Committee hopes to turn county green
Published 12:01 am Friday, February 8, 2008
NATCHEZ — On Thursday, members of the mayor’s beautification committee met with one goal in mind — go green.
The entire meeting was devoted to making plans to start a recycling program in Adams County.
Committee member Stephanie Hutchins said Adams County is in dire need of a recycling program.
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“Right now we’re filling up the dump with so much stuff that could be recycled,” she said. “It makes no sense.”
Hutchins said she has seen a desire in the community for recycling.
“This is something that people want,” she said.
Curtis Thornton is one of those people.
“I’m not sure why we don’t have recycling in the county,” he said. “But I wish we did, we need it.”
Thornton, the owner of Quality Glass, said if there were a recycling service in the county he would use it.
In the course of his work Thornton said he fills one dumpster per week with broken glass that could easily be recycled.
“That all goes to the dump,” he said. “There is no need to waste it.”
Thornton also said he would like to be able to recycle at home.
There has not been a recycling program in Natchez in four years.
And strangely enough the last company in Natchez to have a recycling program might be the solution for the current need.
Magnolia Industries, the last company to recycle in Adams County, was employing mentally handicap individuals to process the county’s recyclables.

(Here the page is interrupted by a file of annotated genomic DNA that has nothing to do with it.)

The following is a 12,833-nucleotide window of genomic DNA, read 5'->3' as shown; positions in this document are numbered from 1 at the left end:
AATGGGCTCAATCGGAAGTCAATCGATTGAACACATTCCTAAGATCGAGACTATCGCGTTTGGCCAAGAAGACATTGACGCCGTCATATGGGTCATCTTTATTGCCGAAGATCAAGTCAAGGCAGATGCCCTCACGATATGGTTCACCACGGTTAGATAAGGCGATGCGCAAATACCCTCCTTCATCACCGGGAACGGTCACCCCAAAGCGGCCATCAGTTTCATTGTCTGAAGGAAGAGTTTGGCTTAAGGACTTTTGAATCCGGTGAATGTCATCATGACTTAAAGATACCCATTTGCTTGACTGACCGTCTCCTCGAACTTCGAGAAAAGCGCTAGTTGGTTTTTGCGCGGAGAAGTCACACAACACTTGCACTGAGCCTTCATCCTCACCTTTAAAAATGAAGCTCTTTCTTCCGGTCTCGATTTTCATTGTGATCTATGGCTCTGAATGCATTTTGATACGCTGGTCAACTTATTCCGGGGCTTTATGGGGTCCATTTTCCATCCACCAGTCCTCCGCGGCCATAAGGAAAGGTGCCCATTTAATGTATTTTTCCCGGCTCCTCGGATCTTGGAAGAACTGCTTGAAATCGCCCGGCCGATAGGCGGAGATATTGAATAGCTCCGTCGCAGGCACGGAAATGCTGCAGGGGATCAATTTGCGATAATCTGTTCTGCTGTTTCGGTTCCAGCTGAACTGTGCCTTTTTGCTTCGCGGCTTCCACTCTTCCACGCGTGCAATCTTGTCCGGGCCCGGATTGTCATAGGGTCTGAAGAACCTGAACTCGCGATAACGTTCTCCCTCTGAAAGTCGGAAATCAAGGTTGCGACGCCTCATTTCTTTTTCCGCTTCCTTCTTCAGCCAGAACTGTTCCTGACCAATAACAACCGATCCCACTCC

Magnolia Industries was a subsidiary of the now defunct Life Skills.
However, when Life Skills went out of business, and the recycling stopped, some at the meeting suggested using their leftover recycling bins to continue the county’s recycling.
As of Thursday evening no one was sure of who actually owned the bins.
Hutchins said one committee member would be in charge of locating the bins and their owner.
Hutchins said she believes there are 10-12 large bins that could be used as drop-off points around the county.
If the bins are available the committee would then only need to find someone to handle the recyclables.
However if the committee can use the bins that won’t simply be the end of their problems.
Matilda Stephens, who worked with Magnolia Industries, said while the bins were beneficial many people used them as a general dump.
“The stuff we would find in there was disgusting,” she said.
Stephens said for the bins to work effectively they must be properly maintained.
Hutchins is optimistic a successful recycling program can be started with or without the bins.
“We are going to see what other counties are doing, and we are going to make this work,” she said.